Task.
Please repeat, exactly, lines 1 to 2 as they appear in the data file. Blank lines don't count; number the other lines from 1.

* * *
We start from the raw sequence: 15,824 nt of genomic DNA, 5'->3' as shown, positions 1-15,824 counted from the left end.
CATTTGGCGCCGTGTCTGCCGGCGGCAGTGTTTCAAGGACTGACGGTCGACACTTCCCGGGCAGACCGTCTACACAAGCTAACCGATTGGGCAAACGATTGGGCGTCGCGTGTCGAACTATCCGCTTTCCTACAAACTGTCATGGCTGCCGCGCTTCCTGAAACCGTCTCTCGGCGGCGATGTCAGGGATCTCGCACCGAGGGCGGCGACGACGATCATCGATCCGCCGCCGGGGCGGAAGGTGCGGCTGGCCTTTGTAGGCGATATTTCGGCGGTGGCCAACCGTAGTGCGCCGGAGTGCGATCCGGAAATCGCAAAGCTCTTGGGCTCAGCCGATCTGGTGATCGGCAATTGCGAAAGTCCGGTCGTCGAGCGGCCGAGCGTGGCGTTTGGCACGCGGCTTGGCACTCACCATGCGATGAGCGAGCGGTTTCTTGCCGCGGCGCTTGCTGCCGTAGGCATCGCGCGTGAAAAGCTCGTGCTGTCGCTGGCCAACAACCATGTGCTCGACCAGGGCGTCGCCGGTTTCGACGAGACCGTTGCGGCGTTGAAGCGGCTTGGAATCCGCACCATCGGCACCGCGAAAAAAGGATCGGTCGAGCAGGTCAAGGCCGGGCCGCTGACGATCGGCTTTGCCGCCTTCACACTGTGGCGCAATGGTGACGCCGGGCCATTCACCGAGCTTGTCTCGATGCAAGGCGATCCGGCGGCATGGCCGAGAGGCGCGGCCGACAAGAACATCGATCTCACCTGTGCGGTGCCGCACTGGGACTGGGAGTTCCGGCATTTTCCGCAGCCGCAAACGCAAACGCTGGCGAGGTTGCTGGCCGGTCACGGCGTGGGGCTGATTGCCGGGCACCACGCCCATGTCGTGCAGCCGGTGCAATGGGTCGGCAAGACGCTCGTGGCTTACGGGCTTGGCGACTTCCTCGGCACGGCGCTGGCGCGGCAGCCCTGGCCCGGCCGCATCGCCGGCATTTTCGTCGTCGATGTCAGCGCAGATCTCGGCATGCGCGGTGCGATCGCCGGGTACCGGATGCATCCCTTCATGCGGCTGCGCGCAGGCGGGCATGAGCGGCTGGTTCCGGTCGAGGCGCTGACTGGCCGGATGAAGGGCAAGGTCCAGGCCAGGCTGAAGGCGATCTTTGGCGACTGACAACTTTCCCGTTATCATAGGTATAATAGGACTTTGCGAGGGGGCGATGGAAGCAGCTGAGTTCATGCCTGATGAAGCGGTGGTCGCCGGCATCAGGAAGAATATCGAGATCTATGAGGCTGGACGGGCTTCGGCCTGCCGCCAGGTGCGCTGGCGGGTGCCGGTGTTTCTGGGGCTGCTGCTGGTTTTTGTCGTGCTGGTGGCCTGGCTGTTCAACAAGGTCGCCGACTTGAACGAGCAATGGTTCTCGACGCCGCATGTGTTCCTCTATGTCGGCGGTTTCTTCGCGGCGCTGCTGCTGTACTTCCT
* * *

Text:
We start from the raw sequence: 15,824 nt of genomic DNA, 5'->3' as shown, positions 1-15,824 counted from the left end.
CATTTGGCGCCGTGTCTGCCGGCGGCAGTGTTTCAAGGACTGACGGTCGACACTTCCCGGGCAGACCGTCTACACAAGCTAACCGATTGGGCAAACGATTGGGCGTCGCGTGTCGAACTATCCGCTTTCCTACAAACTGTCATGGCTGCCGCGCTTCCTGAAACCGTCTCTCGGCGGCGATGTCAGGGATCTCGCACCGAGGGCGGCGACGACGATCATCGATCCGCCGCCGGGGCGGAAGGTGCGGCTGGCCTTTGTAGGCGATATTTCGGCGGTGGCCAACCGTAGTGCGCCGGAGTGCGATCCGGAAATCGCAAAGCTCTTGGGCTCAGCCGATCTGGTGATCGGCAATTGCGAAAGTCCGGTCGTCGAGCGGCCGAGCGTGGCGTTTGGCACGCGGCTTGGCACTCACCATGCGATGAGCGAGCGGTTTCTTGCCGCGGCGCTTGCTGCCGTAGGCATCGCGCGTGAAAAGCTCGTGCTGTCGCTGGCCAACAACCATGTGCTCGACCAGGGCGTCGCCGGTTTCGACGAGACCGTTGCGGCGTTGAAGCGGCTTGGAATCCGCACCATCGGCACCGCGAAAAAAGGATCGGTCGAGCAGGTCAAGGCCGGGCCGCTGACGATCGGCTTTGCCGCCTTCACACTGTGGCGCAATGGTGACGCCGGGCCATTCACCGAGCTTGTCTCGATGCAAGGCGATCCGGCGGCATGGCCGAGAGGCGCGGCCGACAAGAACATCGATCTCACCTGTGCGGTGCCGCACTGGGACTGGGAGTTCCGGCATTTTCCGCAGCCGCAAACGCAAACGCTGGCGAGGTTGCTGGCCGGTCACGGCGTGGGGCTGATTGCCGGGCACCACGCCCATGTCGTGCAGCCGGTGCAATGGGTCGGCAAGACGCTCGTGGCTTACGGGCTTGGCGACTTCCTCGGCACGGCGCTGGCGCGGCAGCCCTGGCCCGGCCGCATCGCCGGCATTTTCGTCGTCGATGTCAGCGCAGATCTCGGCATGCGCGGTGCGATCGCCGGGTACCGGATGCATCCCTTCATGCGGCTGCGCGCAGGCGGGCATGAGCGGCTGGTTCCGGTCGAGGCGCTGACTGGCCGGATGAAGGGCAAGGTCCAGGCCAGGCTGAAGGCGATCTTTGGCGACTGACAACTTTCCCGTTATCATAGGTATAATAGGACTTTGCGAGGGGGCGATGGAAGCAGCTGAGTTCATGCCTGATGAAGCGGTGGTCGCCGGCATCAGGAAGAATATCGAGATCTATGAGGCTGGACGGGCTTCGGCCTGCCGCCAGGTGCGCTGGCGGGTGCCGGTGTTTCTGGGGCTGCTGCTGGTTTTTGTCGTGCTGGTGGCCTGGCTGTTCAACAAGGTCGCCGACTTGAACGAGCAATGGTTCTCGACGCCGCATGTGTTCCTCTATGTCGGCGGTTTCTTCGCGGCGCTGCTGCTGTACTTCCT